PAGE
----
How many Dunedin people, including those in her constituency, struggle to put adequately nutritious food on their tables… and in future years, as the effects of the stadium build and its operation impact hard on the city which ‘has no ability to pay’ (FORGET selling off our water, DCC) for instructure upgrades or anything so sensible.
      I’m probably being a touch sensitive, maybe Clare has it all worked out.

  16. Russell Garbutt

    You are not being a touch sensitive at all Elizabeth. The Labour Party lot from Dunedin have been noisily silent on the idiocy of the stadium project. Seems like it is beneath them. Clare Curran is about as connected as a turkey is to Christmas.

  17. Bev Butler

    {This comment was posted by Peter, not Bev. – Eds}

    The IRB interested in feeding the world’s hungry? Now that makes me choke. It smacks of Madonna getting herself a black baby in Malawi. All show. No substance. There are other more worthy relief organisations getting on with the job.
    I agree with your comment, Russell, on Labour’s position with the stadium. Their position on the stadium was reprehensible for a social democratic party. They supported the rort that has taken place and firmly shut up those within the party who did not support this position. Now they are gung ho about the America’s Cup – $36m – and all what it represents. Labour is just light blue to National’s dark blue.

  18. Peter

    Note: Elizabeth. The above comment was mine. Not Bev’s.

    {Can’t correct that due to the email identity as logged, except by editorial note. -Eds}

  19. Calvin Oaten

    [Peter] it is called ‘Populism’, or in other words looking forward as far as the next election.

  20. Peter

    Yes, true Calvin. I noticed recently, on TV, a UN function, which the UN chief and Helen Clark attended, promoting the RWC coming to NZ. Helen was in the background, as cheerleader, and I was astonished by the way she clapped her boss after he finished his speech. She looked like – to borrow Prince Charles’ witty comment – a Chinese politburo wax work figure, where you see them all clapping, in unison, with their hands clapping, in a measured way, and raised as they did so. What the UN is doing wasting time promoting the RWC when there are more important global issues at stake, I don’t know. As you say, populism – of the more manipulative kind.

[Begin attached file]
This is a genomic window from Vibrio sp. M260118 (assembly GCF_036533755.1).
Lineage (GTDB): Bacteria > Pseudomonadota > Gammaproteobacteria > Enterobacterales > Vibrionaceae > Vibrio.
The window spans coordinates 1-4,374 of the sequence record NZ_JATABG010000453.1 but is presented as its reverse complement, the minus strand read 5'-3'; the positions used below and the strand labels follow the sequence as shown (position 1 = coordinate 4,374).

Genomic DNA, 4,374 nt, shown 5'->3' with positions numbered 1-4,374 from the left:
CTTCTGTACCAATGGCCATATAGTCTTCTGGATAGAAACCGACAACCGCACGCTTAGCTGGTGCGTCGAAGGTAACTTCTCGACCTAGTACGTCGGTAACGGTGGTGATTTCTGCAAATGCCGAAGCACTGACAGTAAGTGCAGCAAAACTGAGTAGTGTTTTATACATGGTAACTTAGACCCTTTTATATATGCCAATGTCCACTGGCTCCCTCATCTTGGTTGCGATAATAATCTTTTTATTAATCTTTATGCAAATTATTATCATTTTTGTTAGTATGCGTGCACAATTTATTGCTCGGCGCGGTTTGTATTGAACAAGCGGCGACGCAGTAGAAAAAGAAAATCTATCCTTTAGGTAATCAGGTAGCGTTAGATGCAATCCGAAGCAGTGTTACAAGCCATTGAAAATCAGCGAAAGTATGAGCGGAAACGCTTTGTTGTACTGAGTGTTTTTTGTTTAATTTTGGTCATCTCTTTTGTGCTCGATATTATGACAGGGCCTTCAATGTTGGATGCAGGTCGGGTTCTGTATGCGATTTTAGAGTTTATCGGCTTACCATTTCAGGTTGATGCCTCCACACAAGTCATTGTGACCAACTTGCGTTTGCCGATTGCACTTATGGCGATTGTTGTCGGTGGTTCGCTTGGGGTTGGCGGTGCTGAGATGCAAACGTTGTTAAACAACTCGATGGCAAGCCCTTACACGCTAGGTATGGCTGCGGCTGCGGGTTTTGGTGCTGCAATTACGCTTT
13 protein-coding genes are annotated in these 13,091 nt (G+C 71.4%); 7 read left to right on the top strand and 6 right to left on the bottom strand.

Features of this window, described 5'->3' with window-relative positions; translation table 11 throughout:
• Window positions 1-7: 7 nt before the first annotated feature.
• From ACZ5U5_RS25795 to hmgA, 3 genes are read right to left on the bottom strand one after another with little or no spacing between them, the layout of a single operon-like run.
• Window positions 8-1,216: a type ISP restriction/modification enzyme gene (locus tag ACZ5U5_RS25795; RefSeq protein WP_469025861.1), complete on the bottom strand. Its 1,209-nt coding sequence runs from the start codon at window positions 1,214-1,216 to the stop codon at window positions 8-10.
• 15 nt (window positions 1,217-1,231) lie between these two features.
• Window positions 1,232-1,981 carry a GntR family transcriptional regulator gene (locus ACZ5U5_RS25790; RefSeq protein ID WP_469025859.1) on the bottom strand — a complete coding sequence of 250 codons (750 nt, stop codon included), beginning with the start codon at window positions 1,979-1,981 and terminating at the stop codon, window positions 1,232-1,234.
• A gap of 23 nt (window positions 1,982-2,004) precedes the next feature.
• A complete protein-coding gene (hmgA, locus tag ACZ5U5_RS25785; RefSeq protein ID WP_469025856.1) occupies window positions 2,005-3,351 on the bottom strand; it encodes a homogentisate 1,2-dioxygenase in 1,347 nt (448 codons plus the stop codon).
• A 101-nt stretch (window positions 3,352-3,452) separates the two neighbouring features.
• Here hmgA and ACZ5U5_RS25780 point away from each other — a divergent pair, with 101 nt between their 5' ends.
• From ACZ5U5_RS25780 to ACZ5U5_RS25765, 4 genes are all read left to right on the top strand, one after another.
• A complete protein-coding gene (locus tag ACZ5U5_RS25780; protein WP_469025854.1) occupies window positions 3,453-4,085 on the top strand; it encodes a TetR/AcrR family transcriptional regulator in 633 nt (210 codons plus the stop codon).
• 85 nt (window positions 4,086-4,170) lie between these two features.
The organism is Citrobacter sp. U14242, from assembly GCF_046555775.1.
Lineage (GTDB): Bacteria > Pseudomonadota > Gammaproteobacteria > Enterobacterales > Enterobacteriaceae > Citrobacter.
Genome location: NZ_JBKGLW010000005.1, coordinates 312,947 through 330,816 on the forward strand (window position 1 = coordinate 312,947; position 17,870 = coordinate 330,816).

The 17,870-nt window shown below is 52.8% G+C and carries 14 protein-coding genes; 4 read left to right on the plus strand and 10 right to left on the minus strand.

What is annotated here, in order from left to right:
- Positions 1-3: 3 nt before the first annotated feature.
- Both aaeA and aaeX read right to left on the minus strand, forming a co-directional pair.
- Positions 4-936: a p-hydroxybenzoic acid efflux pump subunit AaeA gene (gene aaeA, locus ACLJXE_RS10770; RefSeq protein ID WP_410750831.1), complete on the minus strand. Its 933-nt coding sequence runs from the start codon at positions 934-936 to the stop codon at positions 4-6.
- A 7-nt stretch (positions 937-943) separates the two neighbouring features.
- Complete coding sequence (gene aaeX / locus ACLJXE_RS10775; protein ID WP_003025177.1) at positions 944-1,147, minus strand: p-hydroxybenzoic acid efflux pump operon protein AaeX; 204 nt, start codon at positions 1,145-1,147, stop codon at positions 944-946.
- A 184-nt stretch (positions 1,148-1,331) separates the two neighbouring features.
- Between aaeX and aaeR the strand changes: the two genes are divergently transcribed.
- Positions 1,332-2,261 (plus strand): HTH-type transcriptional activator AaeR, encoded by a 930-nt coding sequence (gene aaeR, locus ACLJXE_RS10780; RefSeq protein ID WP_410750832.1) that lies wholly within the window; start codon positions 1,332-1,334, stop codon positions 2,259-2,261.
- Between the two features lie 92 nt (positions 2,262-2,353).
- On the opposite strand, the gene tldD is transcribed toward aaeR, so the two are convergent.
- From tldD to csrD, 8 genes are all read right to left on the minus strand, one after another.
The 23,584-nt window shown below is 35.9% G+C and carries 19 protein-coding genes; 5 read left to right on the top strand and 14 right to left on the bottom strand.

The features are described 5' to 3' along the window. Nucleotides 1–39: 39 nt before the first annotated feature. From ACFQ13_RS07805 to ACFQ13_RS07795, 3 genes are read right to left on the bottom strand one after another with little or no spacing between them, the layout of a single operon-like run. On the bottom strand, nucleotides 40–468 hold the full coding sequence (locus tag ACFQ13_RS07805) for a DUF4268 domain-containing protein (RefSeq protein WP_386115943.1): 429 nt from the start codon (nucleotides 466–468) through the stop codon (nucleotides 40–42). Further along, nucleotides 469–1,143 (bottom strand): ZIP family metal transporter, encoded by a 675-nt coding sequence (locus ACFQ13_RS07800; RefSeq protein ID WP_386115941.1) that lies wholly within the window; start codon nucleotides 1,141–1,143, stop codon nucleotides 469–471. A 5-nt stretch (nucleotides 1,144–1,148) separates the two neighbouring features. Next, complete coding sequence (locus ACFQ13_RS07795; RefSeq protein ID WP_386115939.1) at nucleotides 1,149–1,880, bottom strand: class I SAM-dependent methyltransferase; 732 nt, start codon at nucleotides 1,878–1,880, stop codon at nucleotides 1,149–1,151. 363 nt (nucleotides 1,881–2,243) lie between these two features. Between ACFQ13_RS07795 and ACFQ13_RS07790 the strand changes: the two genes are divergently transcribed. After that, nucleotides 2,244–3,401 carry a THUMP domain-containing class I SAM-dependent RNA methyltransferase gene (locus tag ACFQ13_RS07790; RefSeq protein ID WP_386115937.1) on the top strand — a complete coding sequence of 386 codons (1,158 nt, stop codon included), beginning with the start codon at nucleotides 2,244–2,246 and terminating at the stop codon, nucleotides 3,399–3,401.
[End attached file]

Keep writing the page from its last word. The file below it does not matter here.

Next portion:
21. Anonymous

    Hamilton is worried about a $1.86 million cost for hosting their 3 World Cup games.
    http://www.stuff.co.nz/sport/rugby/rugby-world-cup/5025674/Hamilton-Rugby-World-Cup-costs-climb-again

    $1.86 million – that’s slightly more than one piss in the bucket. You could almost buy a nice wee kitchen for that.

  22. Russell Garbutt

    To paraphrase Fred Dagg, they don’t know how lucky they are.

    It would be interesting to find out just why the IRB and the RWC hold such sway over the pollies. Dear Old Helen and the rest of the politburo all went for it boots and all and it is baffling when you look at their deep seated beliefs just why they would support a game which has its roots in upper class English society.

    However, the genesis of an answer may be found in looking at the hold that really big sport holds over whole countries. Anyone looked at the Athens’ Olympic venues lately?

    But coming back to the piss in the bucket – all this proves is the ability of the local tartan/cedar/chinese/OBN/mafia to control what really goes on in this town and the lack of such groupings in Hamilton.